December 6, 2017
Dear Members of Congress:
The National Women’s Law Center strongly opposes the Workflex in the 21st Century Act (H.R. 4219). The misnamed “Workflex in the 21st Century Act” would harm families by allowing employers to circumvent state and local laws designed to protect working people. Around the country, states and localities have enacted laws to prevent abusive scheduling practices and provide workers with paid sick days. H.R. 4219 would allow corporations to make their own rules—allowing them to avoid complying with laws around the country that provide protections for workers as long as they create a “qualified flexible workplace arrangement plan.”
H.R. 4219 weakens rather than strengthens worker flexibility. Fair scheduling laws can allow working people to count on more dependable hours, to receive their schedules at least two weeks in advance, and to request changes in their schedules to accommodate caring for loved ones without retaliation. Paid sick days laws make it financially feasible for workers to take the time they need to recover from illness or care for loved ones. Provisions like these provide true flexibility. H.R. 4219 sets out to weaken these laws to provide sham “flexibility” instead.
H.R. 4219 would allow employers to decide when and whether workers would be allowed to use paid time off to care for themselves or family members, and to decide what constitutes a “predictable” or “flexible” schedule. In short, working people gain nothing from this bill, and they would lose the certainty and stability that fair work scheduling and paid sick time laws provide. Employers are the only ones who receive flexibility under this bill—the flexibility to prevent employees from using their paid leave or from receiving reliable information about their work schedules.
There are many legislative solutions to provide economic security for working people – and H.R. 4219 is not one of them. If members are truly interested in improving workplace flexibility and providing economic security for working people, we urge them to support fair work schedules legislation like the Schedules that Work Act (H.R. 2942), and paid sick days legislation like the Healthy Families Act (H.R. 1516) instead. These proposals provide protections to workers, unlike H.R. 4219, which only serves to remove state and local workplace protections.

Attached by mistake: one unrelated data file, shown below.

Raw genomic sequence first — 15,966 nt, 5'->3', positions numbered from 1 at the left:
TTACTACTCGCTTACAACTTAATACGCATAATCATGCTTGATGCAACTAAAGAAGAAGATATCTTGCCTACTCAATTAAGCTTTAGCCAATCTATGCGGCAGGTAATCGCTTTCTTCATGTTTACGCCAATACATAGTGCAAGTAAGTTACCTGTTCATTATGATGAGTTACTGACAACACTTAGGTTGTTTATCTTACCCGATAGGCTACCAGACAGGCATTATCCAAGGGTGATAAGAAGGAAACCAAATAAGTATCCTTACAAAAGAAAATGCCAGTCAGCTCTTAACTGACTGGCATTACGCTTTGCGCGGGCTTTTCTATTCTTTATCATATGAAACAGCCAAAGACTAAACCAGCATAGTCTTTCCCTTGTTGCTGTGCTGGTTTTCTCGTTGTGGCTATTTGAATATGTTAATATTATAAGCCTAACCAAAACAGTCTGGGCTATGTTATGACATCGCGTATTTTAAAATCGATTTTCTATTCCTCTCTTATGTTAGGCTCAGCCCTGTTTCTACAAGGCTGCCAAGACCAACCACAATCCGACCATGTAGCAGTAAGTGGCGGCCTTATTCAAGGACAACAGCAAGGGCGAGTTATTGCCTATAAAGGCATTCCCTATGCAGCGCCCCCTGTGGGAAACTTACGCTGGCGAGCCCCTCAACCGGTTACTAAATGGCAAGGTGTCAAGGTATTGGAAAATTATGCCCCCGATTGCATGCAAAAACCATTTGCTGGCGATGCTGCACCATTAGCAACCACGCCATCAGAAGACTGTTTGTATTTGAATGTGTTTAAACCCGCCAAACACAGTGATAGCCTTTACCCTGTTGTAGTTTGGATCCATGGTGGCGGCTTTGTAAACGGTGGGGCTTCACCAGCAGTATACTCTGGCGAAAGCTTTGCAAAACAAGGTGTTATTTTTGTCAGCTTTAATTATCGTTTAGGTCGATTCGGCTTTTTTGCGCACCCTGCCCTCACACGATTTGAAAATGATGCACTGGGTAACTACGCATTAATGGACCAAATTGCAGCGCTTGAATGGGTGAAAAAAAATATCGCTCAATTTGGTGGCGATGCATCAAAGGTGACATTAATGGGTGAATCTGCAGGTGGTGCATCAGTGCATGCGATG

Corporations should not be allowed to decide when and if they comply with state and local laws. Multi-city and multi-state employers already comply with different rules and different wage requirements in different locations, including wage and hour and zoning laws as well as paid sick days and fair scheduling laws. Employers seeking to simplify compliance should create company-wide policies that adhere to the strongest workplace standards across the board. And Congress should respect the ability of voters and their elected representatives to pass state and local laws that protect working people in their communities—not create ways for corporations to evade those laws, as H.R. 4219 would do.
For all of these reasons, we urge you to reject H.R. 4219.
If you have any questions, please contact Julie Vogtman at the National Women’s Law Center (firstname.lastname@example.org). Thank you for your consideration.
General Counsel and Vice President of Workplace Justice
Director of Job Quality and Senior Counsel